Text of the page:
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November 01, 2011

ABA Supports Repeal of Defense of Marriage Act; Bill Clears Committee

The ABA expressed strong support this month for S. 598, the Respect for Marriage Act, a bill that the Senate Judiciary Committee approved by a 10-8 vote Nov. 10 in an effort to repeal the Defense of Marriage Act (DOMA).

DOMA, enacted in 1996, defines marriage as “a legal union between one man and one woman as husband and wife.” This definition of marital status is used to determine eligibility for federal rights or benefits in over 1,000 federal statutory provisions, including family medical leave, health care and Social Security survivor benefits.

Since DOMA was enacted, however, six states and the District of Columbia have legalized same-sex marriage. S. 598, according to the ABA, would protect state regulation of marriage by making clear that all marriages validly licensed and recognized by the various states must be recognized by the federal government as well.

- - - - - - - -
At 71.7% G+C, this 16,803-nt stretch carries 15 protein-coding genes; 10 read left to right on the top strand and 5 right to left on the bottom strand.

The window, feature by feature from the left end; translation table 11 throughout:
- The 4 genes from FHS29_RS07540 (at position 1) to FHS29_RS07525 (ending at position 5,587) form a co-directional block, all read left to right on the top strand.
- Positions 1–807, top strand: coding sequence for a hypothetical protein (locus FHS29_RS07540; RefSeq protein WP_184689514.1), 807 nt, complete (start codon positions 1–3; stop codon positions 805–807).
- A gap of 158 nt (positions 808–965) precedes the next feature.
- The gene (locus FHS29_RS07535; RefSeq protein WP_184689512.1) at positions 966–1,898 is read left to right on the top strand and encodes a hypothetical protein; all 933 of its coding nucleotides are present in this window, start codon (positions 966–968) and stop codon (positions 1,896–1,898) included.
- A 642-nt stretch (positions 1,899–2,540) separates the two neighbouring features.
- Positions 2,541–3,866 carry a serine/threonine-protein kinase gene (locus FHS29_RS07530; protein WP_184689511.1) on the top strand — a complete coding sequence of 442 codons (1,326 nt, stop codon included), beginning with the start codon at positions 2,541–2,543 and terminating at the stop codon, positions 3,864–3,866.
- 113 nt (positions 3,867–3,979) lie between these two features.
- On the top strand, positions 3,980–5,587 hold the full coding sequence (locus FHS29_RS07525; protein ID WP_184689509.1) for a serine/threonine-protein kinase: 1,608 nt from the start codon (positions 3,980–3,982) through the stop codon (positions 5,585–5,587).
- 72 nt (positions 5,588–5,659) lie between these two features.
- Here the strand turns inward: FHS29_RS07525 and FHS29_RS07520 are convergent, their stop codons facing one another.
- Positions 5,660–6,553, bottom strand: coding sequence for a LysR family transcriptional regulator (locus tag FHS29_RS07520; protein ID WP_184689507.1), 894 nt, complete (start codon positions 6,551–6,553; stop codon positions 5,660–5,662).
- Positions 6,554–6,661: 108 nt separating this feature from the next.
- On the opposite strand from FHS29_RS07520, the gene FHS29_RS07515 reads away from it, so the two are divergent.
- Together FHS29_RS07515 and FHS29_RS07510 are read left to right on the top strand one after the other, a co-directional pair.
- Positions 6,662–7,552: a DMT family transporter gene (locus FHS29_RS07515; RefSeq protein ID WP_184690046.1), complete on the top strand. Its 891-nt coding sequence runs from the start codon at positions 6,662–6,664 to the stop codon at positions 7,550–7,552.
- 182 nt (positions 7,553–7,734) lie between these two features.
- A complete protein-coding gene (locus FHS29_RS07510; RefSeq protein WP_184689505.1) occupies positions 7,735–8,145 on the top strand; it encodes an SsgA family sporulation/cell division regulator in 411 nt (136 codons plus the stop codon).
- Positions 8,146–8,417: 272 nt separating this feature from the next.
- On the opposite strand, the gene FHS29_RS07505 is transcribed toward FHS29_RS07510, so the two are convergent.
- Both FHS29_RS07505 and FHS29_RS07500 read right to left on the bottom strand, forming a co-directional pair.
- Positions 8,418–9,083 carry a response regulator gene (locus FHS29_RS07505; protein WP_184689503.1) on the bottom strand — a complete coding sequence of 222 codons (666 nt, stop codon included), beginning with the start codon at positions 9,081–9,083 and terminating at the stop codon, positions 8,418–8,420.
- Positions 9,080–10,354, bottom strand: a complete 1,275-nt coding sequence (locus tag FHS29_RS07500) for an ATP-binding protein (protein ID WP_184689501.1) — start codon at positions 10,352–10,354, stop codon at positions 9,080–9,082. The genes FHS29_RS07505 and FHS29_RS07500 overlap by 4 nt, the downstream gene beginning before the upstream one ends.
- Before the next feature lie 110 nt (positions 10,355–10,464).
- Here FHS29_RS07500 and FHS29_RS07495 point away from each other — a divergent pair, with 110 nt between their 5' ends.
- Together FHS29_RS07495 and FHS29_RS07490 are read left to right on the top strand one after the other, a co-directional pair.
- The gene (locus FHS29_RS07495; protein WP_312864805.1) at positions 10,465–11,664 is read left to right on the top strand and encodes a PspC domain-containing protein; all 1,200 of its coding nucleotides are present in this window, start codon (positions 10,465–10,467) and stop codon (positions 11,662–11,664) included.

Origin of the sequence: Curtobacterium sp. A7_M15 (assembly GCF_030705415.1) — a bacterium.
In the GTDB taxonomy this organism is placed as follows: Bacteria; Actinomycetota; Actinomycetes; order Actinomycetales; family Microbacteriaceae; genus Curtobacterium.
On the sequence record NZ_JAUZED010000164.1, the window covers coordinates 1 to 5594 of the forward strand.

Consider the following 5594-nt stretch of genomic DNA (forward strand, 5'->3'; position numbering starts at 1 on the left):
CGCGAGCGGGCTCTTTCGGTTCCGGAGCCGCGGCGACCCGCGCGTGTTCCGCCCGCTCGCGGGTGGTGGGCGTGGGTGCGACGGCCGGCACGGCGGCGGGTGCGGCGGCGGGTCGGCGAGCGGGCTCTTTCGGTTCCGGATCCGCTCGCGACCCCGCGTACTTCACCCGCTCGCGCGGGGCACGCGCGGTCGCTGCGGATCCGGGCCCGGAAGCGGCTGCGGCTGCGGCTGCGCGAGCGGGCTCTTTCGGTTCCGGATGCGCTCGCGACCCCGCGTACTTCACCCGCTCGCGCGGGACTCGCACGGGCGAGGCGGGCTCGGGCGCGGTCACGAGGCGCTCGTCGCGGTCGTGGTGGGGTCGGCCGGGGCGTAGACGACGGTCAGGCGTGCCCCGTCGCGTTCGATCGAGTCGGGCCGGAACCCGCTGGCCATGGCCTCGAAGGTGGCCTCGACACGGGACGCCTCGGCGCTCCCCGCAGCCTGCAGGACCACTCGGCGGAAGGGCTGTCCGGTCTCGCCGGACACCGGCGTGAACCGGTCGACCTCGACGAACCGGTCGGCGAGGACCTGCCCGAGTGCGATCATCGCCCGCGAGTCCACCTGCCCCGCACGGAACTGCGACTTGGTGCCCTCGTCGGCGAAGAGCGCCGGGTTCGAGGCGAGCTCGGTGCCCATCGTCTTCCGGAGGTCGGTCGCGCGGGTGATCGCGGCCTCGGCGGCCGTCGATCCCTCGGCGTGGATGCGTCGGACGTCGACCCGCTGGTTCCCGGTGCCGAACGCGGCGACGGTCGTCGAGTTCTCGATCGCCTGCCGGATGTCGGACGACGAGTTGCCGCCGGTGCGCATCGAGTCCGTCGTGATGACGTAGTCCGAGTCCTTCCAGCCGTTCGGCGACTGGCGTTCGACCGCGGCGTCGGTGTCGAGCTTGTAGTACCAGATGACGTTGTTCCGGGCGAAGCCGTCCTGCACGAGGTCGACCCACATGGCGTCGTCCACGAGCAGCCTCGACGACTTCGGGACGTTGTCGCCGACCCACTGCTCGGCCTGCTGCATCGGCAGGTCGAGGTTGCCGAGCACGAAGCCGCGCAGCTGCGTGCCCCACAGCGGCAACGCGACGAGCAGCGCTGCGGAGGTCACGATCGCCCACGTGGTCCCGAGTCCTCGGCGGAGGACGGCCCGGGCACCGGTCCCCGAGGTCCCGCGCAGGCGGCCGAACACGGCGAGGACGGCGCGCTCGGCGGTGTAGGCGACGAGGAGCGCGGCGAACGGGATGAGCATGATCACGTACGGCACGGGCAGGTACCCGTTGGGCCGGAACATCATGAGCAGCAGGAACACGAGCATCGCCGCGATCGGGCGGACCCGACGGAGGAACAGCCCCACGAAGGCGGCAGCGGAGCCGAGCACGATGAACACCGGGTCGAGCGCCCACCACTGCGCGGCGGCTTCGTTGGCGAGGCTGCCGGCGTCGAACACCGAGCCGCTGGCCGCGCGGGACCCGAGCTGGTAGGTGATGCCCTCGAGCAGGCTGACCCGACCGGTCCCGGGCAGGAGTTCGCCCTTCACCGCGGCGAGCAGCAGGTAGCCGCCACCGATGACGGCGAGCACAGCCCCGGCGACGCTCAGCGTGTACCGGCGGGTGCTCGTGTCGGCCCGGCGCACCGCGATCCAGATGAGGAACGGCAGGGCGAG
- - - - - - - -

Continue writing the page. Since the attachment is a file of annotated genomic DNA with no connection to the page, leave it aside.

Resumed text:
In a Nov. 2 letter to the committee, ABA Governmental Affairs Director Thomas M. Susman noted the ABA’s long history of supporting the authority conferred upon the states under the federal system to determine a person’s marital status. He cited ABA policy adopted in 2009 that urges Congress to repeal DOMA provisions that deny federal benefits to same-sex couples and their families.

“After many years of legal confusion and complications created by DOMA, the Respect for Marriage Act would provide a much needed level of clarity that would allow lawyers to better serve their clients and communities,” Susman wrote.

The legislation also would repeal provisions that absolve states from respecting same-sex marriages under the laws of other states.

“DOMA has created a tier of second-class families who are not treated equally under the law. This runs counter to the values upon which America was founded,” according to Senate Judiciary Committee Chairman Patrick  J. Leahy (D-Vt.), a cosponsor of the bill with Sen. Dianne Feinstein (D-Calif.) and 29 other senators.

H.R. 1116, similar legislation sponsored by Rep. Jerrold Nadler (D-N.Y.) and more than 130 cosponsors, is pending in the House Judiciary Committee.

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